Parenting a Child with a Chronic Health Condition

Parenting brings many challenges, and one of the hardest to deal with is when your child is ill. When this illness is more than a tummy bug or a broken bone, then it gets even harder. Parenting a child with a chronic health condition brings a whole new list of challenges, and adjusting to the diagnosis can be tough for all of the family. Jump! Mag contributor Tina Price-Johnson grew up with a chronic health condition, and wrote an article for children, published today on our site for kids.

Life as a Child with a Chronic Condition

Here’s Tina’s advice for parents of a child with a chronic health condition.

I was 11 years old and in my first year at senior school when I had my first seizure. I was eventually diagnosed with epilepsy and throughout senior school was back and forth to the hospital to see specialists and determine the correct dose of medication. I was generally accompanied by my mum who had to take time off work, and it was my dad who saw my first fit and put into action his first aid training to give me the care I needed at the time. After that it was both parents or my teachers who provided this care.

I was totally freaked out and didn’t know what was happening or why and nor did my parents. In those days you simply did what the doctors told you and didn’t ask questions, and I wish I had asked. So here are my tips for parenting a child with a chronic condition, from the perspective of the child. I hope they are helpful to you:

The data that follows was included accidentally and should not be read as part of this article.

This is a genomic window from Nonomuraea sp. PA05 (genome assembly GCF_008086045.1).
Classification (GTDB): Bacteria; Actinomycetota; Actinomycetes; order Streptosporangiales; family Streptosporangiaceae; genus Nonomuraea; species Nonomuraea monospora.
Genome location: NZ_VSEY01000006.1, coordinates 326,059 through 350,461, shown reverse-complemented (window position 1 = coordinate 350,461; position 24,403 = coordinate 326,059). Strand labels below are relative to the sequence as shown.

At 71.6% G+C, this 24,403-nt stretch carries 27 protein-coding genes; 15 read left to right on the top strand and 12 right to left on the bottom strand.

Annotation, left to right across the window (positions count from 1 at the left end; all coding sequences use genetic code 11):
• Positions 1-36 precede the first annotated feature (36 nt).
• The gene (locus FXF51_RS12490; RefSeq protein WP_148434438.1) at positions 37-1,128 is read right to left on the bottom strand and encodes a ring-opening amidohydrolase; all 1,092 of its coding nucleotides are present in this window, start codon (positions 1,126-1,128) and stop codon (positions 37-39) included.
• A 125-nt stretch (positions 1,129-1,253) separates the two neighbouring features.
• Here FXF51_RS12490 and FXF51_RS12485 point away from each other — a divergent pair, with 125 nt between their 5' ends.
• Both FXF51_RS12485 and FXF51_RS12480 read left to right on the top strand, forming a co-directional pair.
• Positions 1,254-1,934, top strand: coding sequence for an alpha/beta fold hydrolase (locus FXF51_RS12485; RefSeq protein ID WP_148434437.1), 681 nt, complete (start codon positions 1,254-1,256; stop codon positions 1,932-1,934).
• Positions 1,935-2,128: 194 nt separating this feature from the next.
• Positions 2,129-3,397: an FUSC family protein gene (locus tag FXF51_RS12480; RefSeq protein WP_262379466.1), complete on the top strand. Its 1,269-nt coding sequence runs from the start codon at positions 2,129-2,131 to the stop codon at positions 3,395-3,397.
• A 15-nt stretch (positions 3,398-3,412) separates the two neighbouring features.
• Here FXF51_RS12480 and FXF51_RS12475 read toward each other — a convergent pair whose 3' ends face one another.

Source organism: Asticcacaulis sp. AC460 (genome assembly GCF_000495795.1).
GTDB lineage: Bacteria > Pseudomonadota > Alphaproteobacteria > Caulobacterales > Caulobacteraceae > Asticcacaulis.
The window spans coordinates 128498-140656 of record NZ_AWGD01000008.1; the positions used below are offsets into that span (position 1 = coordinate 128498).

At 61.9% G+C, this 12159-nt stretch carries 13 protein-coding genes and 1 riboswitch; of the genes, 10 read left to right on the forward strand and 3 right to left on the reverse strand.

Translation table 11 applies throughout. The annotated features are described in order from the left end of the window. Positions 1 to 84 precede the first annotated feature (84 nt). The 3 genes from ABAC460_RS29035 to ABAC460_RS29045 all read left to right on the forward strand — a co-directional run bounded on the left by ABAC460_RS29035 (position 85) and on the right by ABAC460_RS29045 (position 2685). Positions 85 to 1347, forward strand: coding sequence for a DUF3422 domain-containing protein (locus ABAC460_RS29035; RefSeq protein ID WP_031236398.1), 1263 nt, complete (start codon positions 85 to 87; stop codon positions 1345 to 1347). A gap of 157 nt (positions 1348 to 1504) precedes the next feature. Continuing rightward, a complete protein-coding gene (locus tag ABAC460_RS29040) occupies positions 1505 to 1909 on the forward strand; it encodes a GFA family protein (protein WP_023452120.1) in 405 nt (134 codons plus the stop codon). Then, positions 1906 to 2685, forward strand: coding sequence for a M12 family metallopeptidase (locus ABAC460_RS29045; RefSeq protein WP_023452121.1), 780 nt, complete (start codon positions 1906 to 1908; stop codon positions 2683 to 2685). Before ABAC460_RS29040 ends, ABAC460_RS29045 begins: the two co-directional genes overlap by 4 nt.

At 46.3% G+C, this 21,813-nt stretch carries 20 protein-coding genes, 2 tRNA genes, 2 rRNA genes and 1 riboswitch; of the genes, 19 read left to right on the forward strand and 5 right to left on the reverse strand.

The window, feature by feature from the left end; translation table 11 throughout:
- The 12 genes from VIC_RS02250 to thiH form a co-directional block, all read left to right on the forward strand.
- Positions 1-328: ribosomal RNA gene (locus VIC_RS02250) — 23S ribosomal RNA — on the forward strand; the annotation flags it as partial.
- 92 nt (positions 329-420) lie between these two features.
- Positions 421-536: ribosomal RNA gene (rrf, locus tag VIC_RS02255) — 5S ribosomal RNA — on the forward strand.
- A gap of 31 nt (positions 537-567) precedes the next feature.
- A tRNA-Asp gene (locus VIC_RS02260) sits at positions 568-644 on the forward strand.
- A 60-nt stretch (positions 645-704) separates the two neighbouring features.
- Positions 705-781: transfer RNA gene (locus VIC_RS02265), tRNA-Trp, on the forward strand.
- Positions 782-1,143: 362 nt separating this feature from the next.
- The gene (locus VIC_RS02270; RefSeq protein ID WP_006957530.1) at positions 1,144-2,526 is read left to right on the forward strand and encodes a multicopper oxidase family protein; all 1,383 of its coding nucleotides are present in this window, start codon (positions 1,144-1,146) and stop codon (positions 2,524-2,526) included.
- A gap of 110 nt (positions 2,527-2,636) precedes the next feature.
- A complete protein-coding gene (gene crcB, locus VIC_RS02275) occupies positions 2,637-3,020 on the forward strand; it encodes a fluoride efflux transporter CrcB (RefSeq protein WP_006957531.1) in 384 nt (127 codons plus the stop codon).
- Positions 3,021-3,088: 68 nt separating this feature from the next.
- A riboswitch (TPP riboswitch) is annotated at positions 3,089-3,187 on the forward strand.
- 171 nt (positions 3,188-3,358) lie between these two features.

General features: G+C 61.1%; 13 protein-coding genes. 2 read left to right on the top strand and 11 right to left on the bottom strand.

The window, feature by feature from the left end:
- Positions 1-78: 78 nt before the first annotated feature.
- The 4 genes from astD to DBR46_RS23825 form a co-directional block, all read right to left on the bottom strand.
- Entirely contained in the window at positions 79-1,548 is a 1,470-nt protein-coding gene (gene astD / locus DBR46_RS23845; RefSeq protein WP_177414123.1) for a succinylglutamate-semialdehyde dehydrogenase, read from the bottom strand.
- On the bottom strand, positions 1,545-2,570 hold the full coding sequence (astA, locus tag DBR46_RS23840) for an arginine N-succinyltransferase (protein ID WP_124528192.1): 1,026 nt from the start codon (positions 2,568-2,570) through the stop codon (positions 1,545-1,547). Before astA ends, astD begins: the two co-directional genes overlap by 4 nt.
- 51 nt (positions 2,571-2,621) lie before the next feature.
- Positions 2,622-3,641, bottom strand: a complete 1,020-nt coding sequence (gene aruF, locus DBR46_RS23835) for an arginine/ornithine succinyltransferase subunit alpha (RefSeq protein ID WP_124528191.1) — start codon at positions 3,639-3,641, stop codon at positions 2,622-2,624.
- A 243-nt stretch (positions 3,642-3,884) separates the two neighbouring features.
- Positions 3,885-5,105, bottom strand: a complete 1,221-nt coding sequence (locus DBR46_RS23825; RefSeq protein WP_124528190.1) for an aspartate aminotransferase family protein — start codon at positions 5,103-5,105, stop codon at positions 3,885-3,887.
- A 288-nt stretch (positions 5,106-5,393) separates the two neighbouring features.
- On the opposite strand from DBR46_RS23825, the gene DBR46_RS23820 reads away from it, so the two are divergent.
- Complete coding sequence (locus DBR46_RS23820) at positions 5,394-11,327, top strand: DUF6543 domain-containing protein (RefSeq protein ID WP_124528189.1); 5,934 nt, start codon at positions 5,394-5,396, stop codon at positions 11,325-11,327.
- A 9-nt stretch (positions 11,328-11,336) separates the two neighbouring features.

7 Good Reasons to Raise Your Kids Bilingual

Does your family use more than one language? Or does your child speak a different language at school from the one spoken at home? This is the first in a series of three posts by Millie Slavidou – today looking at 7 good reasons to raise your kids bilingual.

In the past, bilingualism was often discouraged, and parents were advised to use only one language with their children. Non-native speaker parents would be encouraged to use what was for them a foreign language to communicate with their children. An awkward and false situation, especially for parents without a strong grasp on the dominant community language.

These days, things have changed. Studies have proved that bilingualism is not only possible, but beneficial. Children can easily cope with more than one native language and soon learn to sort out which vocabulary and grammar structures belong to which language.

How to Be a Good Houseguest

Are you planning on visiting friends or family over the summer? Read our top tips on how to be a good houseguest, and be invited back again.

If Your Child is Struggling at School

One of the big worries for parents comes about if their child is struggling at school.  Our school system often favours the more academic children, the ones who are unfazed by exams, or perhaps just better able to cope with the stress they are under.
We try to help with extra tuition or coaching, but beyond the stereotype of the ‘pushy parent’, what can you do to help your child? And how can we parents learn to celebrate the road that our children take, even it’s not the one we’d hoped they’d chose. We spoke to Emily, whose unconventional choices led her to march to a different drummer.

Help Your Child be Body Confident

We all want our kids to have great self-esteem and to feel good about themselves. Unfortunately kids are bombarded with images of the perfect body from all angles, and at some point in their childhood they will become very aware of their appearance and body shape, and how it differs to others.

Social Media in Schools – Communication with Parents

In an age of digital communication, it can sometimes seem as if schools are stuck in the past, pecking missives on ancient Olivetti typewriters, and sending them to parents via the often unreliable carrier pigeon of their pupils. Social Media can help, but it is not the perfect solution. We take a look at ways in which schools can update and improve communication with parents.